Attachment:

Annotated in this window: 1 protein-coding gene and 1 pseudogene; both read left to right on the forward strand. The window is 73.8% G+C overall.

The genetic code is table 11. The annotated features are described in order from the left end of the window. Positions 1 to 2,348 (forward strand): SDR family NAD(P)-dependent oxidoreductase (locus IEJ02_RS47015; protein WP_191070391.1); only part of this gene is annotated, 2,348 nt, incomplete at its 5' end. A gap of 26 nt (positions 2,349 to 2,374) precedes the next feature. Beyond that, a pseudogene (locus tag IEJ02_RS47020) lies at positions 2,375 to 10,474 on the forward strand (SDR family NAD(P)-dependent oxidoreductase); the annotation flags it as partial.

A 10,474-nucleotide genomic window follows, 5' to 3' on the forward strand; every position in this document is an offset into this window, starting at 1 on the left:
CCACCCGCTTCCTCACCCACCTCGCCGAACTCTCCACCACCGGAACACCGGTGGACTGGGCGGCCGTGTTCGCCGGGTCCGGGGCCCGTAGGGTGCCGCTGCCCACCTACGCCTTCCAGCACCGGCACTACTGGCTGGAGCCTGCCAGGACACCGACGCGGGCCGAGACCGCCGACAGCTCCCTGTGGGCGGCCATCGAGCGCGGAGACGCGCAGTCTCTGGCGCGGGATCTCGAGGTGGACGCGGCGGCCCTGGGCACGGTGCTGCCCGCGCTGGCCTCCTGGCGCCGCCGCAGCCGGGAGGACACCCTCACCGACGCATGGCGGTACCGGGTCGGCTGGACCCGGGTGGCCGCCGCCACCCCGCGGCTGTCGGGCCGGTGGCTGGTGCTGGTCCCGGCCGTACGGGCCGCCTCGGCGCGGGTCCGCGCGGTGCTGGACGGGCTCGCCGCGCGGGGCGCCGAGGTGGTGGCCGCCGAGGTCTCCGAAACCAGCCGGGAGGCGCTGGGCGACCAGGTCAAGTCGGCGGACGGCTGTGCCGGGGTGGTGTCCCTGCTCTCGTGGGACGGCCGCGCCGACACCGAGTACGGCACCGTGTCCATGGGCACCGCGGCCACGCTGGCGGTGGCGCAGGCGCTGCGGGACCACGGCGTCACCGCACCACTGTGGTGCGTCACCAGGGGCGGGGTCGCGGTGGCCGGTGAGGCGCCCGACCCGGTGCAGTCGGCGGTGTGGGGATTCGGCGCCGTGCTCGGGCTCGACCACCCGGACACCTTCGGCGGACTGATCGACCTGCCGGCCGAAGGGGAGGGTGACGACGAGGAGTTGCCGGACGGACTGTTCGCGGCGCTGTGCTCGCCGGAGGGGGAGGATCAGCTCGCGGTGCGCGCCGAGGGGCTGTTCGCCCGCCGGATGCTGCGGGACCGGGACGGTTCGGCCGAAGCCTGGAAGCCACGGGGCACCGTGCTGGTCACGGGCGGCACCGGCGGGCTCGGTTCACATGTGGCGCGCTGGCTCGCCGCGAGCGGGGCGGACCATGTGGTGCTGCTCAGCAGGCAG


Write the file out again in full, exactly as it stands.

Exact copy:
Annotated in this window: 1 protein-coding gene and 1 pseudogene; both read left to right on the forward strand. The window is 73.8% G+C overall.

The genetic code is table 11. The annotated features are described in order from the left end of the window. Positions 1 to 2,348 (forward strand): SDR family NAD(P)-dependent oxidoreductase (locus IEJ02_RS47015; protein WP_191070391.1); only part of this gene is annotated, 2,348 nt, incomplete at its 5' end. A gap of 26 nt (positions 2,349 to 2,374) precedes the next feature. Beyond that, a pseudogene (locus tag IEJ02_RS47020) lies at positions 2,375 to 10,474 on the forward strand (SDR family NAD(P)-dependent oxidoreductase); the annotation flags it as partial.

A 10,474-nucleotide genomic window follows, 5' to 3' on the forward strand; every position in this document is an offset into this window, starting at 1 on the left:
CCACCCGCTTCCTCACCCACCTCGCCGAACTCTCCACCACCGGAACACCGGTGGACTGGGCGGCCGTGTTCGCCGGGTCCGGGGCCCGTAGGGTGCCGCTGCCCACCTACGCCTTCCAGCACCGGCACTACTGGCTGGAGCCTGCCAGGACACCGACGCGGGCCGAGACCGCCGACAGCTCCCTGTGGGCGGCCATCGAGCGCGGAGACGCGCAGTCTCTGGCGCGGGATCTCGAGGTGGACGCGGCGGCCCTGGGCACGGTGCTGCCCGCGCTGGCCTCCTGGCGCCGCCGCAGCCGGGAGGACACCCTCACCGACGCATGGCGGTACCGGGTCGGCTGGACCCGGGTGGCCGCCGCCACCCCGCGGCTGTCGGGCCGGTGGCTGGTGCTGGTCCCGGCCGTACGGGCCGCCTCGGCGCGGGTCCGCGCGGTGCTGGACGGGCTCGCCGCGCGGGGCGCCGAGGTGGTGGCCGCCGAGGTCTCCGAAACCAGCCGGGAGGCGCTGGGCGACCAGGTCAAGTCGGCGGACGGCTGTGCCGGGGTGGTGTCCCTGCTCTCGTGGGACGGCCGCGCCGACACCGAGTACGGCACCGTGTCCATGGGCACCGCGGCCACGCTGGCGGTGGCGCAGGCGCTGCGGGACCACGGCGTCACCGCACCACTGTGGTGCGTCACCAGGGGCGGGGTCGCGGTGGCCGGTGAGGCGCCCGACCCGGTGCAGTCGGCGGTGTGGGGATTCGGCGCCGTGCTCGGGCTCGACCACCCGGACACCTTCGGCGGACTGATCGACCTGCCGGCCGAAGGGGAGGGTGACGACGAGGAGTTGCCGGACGGACTGTTCGCGGCGCTGTGCTCGCCGGAGGGGGAGGATCAGCTCGCGGTGCGCGCCGAGGGGCTGTTCGCCCGCCGGATGCTGCGGGACCGGGACGGTTCGGCCGAAGCCTGGAAGCCACGGGGCACCGTGCTGGTCACGGGCGGCACCGGCGGGCTCGGTTCACATGTGGCGCGCTGGCTCGCCGCGAGCGGGGCGGACCATGTGGTGCTGCTCAGCAGGCAG